Update #3 ·
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Despite Danger, She Keeps Fighting for Wildlife

It's been 10 days since Sidonie Asseme has seen her children. She's tired and hungry, and has spent every night in a small tent deep in the Cameroonian jungle. As a 36-year-old mother of five, she is one of a small minority of female park rangers in the world.

Asseme, a WWF park ranger, works on the frontlines of the war on wildlife crime. Each day she patrols Cameroon's wilderness, protecting endangered species from poachers who slaughter animals for sale on the black market.

Even with intense training, nothing prepared Asseme for the life-threatening dangers that exist for rangers. While on duty, she has been assaulted, beaten and threatened. During one antipoaching operation, rangers were locked up in a house by angry villagers who threatened to set the house ablaze. She also recalls the assassination of her colleagues by poachers inside Lobeke National Park.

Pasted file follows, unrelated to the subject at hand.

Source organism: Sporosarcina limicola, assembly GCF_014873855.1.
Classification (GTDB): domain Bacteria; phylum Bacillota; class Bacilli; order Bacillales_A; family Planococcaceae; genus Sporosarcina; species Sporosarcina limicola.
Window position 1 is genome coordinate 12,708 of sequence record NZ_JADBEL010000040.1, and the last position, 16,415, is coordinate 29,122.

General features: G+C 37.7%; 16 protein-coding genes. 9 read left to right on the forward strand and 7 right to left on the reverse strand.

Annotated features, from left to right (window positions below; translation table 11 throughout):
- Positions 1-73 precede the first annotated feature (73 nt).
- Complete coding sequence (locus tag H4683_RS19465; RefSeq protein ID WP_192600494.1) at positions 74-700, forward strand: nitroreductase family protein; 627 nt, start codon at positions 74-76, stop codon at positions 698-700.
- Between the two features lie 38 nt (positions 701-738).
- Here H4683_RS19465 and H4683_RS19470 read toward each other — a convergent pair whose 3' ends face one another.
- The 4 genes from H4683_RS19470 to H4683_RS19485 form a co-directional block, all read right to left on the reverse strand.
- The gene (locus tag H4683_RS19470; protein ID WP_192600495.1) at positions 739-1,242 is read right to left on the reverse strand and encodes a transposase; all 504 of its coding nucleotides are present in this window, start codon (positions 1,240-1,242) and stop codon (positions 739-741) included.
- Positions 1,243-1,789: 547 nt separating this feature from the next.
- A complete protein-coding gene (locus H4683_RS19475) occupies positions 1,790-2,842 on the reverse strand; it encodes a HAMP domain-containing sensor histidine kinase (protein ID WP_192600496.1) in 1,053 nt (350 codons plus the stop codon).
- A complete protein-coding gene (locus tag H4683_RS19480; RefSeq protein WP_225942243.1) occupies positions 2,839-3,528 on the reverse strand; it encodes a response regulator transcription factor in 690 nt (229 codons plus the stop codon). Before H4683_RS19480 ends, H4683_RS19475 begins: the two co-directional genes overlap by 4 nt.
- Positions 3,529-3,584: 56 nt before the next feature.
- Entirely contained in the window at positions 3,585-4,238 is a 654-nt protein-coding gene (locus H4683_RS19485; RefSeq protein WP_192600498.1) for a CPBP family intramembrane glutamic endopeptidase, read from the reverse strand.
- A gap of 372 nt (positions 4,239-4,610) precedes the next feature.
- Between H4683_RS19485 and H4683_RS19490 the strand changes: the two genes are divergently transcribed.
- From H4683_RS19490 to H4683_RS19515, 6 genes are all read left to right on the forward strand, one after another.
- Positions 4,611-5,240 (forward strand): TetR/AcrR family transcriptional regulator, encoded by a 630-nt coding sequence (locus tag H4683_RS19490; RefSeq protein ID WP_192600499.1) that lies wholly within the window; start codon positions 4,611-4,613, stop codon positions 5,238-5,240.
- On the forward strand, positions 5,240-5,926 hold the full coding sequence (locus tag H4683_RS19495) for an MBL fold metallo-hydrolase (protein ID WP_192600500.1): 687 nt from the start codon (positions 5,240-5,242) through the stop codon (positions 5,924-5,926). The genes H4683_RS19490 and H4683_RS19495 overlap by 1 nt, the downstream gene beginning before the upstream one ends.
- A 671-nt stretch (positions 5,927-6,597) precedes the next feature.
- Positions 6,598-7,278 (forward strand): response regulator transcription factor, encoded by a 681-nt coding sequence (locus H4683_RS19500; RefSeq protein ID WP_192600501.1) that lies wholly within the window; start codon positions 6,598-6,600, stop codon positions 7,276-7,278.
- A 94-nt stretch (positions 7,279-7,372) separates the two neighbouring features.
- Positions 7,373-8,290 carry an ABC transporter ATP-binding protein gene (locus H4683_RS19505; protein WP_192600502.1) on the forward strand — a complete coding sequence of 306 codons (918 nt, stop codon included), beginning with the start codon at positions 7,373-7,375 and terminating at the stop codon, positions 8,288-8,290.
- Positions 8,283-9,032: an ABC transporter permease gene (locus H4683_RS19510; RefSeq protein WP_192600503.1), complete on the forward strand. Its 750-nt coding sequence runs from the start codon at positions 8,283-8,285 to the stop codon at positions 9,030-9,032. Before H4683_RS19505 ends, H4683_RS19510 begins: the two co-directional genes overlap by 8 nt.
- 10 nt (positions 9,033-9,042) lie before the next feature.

Despite the dangers, Asseme says she'll never stop fighting to save Africa's wildlife. "I hope to continue working as a game ranger for a long time. I love wearing this uniform."

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Rangers on the Frontlines of Conservation They serve under various titles—rangers, forest guards, eco guard and field enforcement officers—but these men and women on the frontlines of conservation are perhaps the most important protectors of the world's natural and cultural treasures. Rangers work tirelessly to protect some of the world's most endangered species like tigers, elephants and…

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